This post is part of a series about Village blocks that correspond to calendar dates. You can read some of the other ones here.
August is here and so is another date that corresponds with a Village intersection! As we are now in the 8th month, we’re taking a look at every East Villager’s favorite “8th Street,” St. Marks Place! In honor of today’s date, we are taking a look at some of the buildings and history around the intersection of St. Marks and 2nd Avenue!
Ottendorfer Library and German Dispensary/Stuyvesant Polyclinic (135-137 Second Avenue)
In 1884 architect William Schickel designed the New York Public Library and the German Dispensary. The Ottendorfer Library is the oldest branch library in Manhattan and one of the earliest buildings in the city constructed as a public library. The library and the Dispensary were built to serve the physical and mental well-being of the German community. Both the library and the German Dispensary are designated New York City Landmark. For more information on these buildings, click on Landmarks Designation Reports for the Library, the Library’s Interior, and the Dispensary.
These buildings are both representative of Kleindeutschland, or “Little Germany,” a German immigrant community that existed in what is now the East Village and Lower East Side back in the late 19th and early 20th century. We have previously discussed the library in previous posts on its first floor interior designation, as well as on the libraries of the village.
Adjacent to the Ottendorfer branch of the New York Public Library on 2nd Avenue north of St. Mark’s Place is the Stuyvesant Polyclinic building. If you take a look above the first floor, you’ll see a variety of molded terra cotta faces looking down on you. The ornate portico holds the busts of Hippocrates as well as Asklepius, the Greek god of medicine, Celsius, Roman medical text author, and Galen, a Greek physician. Running just below the roofline are busts that include William Harvey, an English physiologist; noted botanist Carl von Linne (Carl Linnaeus), Alexander von Humboldt, German scientist and explorer; Antoine Lavoisier, French chemist and physicist; and Christoph Hufeland, a German physician. By 1905 the German Dispensary relocated to the Upper East Side and sold the building to another German-community-focused health service, the German Poliklinik. With anti-German sentiment running high during World War I, the Poliklinik changed its name to The Stuyvesant Polyclinic.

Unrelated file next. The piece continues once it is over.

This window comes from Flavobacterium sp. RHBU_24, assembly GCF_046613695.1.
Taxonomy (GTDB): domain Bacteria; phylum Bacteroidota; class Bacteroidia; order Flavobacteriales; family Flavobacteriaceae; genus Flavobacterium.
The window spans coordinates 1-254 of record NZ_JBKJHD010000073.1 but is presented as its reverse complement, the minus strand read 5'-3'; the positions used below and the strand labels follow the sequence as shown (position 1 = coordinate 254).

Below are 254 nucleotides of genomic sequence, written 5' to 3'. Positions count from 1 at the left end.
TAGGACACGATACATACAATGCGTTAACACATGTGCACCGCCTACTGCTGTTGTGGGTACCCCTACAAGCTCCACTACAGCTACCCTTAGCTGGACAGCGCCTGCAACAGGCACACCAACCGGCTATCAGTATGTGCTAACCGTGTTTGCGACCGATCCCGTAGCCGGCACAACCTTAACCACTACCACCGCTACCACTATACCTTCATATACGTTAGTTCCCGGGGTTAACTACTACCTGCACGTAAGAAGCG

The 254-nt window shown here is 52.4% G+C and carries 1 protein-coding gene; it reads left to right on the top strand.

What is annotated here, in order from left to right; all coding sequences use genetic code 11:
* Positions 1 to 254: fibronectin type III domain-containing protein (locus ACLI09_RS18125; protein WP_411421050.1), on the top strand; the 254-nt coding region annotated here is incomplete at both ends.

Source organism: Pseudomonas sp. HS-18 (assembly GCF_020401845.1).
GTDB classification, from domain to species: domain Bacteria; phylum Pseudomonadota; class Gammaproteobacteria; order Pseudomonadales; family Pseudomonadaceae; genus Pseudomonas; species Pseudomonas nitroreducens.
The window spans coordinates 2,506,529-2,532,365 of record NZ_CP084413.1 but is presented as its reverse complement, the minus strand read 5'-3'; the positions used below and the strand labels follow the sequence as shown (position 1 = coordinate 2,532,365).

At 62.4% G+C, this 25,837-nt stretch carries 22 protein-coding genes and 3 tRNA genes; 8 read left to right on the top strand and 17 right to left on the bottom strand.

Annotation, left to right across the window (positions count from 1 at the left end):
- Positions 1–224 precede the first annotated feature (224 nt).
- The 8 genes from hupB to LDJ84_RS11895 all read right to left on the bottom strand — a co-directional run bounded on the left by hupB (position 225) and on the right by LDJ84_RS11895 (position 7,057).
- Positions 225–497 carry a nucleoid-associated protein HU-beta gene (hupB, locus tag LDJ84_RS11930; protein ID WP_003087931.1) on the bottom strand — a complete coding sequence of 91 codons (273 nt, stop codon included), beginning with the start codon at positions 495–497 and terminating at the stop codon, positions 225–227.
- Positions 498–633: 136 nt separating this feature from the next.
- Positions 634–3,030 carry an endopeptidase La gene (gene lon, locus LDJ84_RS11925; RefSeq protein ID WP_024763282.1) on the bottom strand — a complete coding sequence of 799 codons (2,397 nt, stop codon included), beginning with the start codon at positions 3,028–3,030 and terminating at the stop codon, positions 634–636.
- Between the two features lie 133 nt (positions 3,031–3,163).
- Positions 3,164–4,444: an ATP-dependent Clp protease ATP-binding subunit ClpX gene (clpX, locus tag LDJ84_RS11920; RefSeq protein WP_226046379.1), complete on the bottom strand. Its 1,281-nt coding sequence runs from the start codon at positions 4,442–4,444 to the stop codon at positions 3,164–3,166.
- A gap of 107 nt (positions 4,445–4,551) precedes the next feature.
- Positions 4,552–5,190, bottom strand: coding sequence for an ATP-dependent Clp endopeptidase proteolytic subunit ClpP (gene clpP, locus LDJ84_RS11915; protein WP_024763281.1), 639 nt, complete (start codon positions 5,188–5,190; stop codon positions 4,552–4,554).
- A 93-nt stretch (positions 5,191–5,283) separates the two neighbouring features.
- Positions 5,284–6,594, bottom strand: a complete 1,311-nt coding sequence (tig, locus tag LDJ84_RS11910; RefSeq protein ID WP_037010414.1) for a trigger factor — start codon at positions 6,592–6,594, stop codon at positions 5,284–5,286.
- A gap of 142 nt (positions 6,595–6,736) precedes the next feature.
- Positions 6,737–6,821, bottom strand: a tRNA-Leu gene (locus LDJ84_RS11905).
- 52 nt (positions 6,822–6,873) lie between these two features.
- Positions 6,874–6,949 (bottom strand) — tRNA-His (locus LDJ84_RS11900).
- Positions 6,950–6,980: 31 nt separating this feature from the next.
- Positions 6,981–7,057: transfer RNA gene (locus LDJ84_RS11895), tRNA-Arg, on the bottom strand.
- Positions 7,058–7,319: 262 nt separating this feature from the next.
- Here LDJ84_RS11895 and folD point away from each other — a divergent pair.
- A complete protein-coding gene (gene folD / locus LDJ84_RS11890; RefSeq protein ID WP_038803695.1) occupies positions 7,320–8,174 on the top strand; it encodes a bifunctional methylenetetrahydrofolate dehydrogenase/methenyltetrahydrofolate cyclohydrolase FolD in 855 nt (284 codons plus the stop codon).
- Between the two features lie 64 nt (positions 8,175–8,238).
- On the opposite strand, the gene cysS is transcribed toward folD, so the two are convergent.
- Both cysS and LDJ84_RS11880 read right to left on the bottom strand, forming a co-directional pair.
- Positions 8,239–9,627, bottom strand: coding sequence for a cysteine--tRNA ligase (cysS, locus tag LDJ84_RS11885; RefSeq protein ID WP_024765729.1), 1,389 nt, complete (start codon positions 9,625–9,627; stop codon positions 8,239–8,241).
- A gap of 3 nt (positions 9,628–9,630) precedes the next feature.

133 Second Avenue
This corner building is a highly altered 1830’s row house, which was added to between 1912 and 1913 to become a movie theater, offices and shops. Over the course of its life, the theater was once home to the Negro Ensemble Company, launching such actors as Phylicia Rashad, Laurence Fishburne, and Angela Bassett.
36 St. Marks Place; 131 Second Avenue
This five-story tenement was constructed between 1898 and 1900 for Augustus Ruff. Located at the ground floor of this building on the corner is Gem Spa, a newsstand and candy store, and is known for being commonly considered to be the birthplace of the authentic New York City-style egg cream. In 1966, The Village Voice called it the “official oasis of the East Village.”
37 1/2 St. Marks Place; 132-134 Second Avenue
This six-story brick tenement was originally built in 1904 for stores in the cellar and fifteen apartments on the upper floors. It was designed by George Frederick Pelham, who was the architect of a number of tenements in East Village. The facades feature a projecting bracketed cornice with garlanded frieze, elaborate window enframements with triangular and segmental-arched pediments, splayed window lintels, keystones and beltcourses. The outermost bays of each facade project slightly. There are oval window openings with ornate surrounds at the center bay of south facade. The first-story storefront has been altered.
118 Second Avenue
This five-story tenement was originally built in 1886 to accommodate 13 families and store. The present building features projecting decorative brick work on the south facade, floral panels below the fourth-floor windows, a continuous beltcourse above the fourth floor, and rectangular window lintels and sills. The first-floor storefronts have been mostly altered.
126 Second Avenue
A three-story with basement and attic house was originally built on site in 1837-39. It was raised to four stories between 1895 and 1899. The building was altered into two stories in either 1914 or 1916.
The present facade features denticulated cornice with brick parapet above and curvilinear pediment at center, arched window openings on the second floor, enframed by moldings with scroll keystones, and divided by columns standing on pedestals. Other characters include decorative frieze, beltcourses, projecting brick piers flanking the facade, and figural carving above the corners of the first story.
The building held the Moving Picture Theatre before and after being converted into two stories. It continues to serve as a theater today.